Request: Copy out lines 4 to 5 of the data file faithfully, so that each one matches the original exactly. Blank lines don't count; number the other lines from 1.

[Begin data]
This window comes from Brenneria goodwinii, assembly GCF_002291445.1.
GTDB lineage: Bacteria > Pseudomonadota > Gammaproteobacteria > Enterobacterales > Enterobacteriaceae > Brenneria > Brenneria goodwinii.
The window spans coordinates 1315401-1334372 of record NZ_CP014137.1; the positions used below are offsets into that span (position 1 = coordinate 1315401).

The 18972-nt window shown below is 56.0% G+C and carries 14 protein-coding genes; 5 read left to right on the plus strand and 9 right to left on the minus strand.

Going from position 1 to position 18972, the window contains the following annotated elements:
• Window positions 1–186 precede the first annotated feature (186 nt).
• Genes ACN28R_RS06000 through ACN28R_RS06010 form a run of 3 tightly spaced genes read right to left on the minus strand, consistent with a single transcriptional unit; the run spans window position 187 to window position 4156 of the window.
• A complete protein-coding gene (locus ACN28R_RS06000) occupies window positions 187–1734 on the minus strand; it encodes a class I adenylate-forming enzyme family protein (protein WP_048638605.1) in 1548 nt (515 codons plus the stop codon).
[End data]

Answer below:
The 18972-nt window shown below is 56.0% G+C and carries 14 protein-coding genes; 5 read left to right on the plus strand and 9 right to left on the minus strand.

Going from position 1 to position 18972, the window contains the following annotated elements: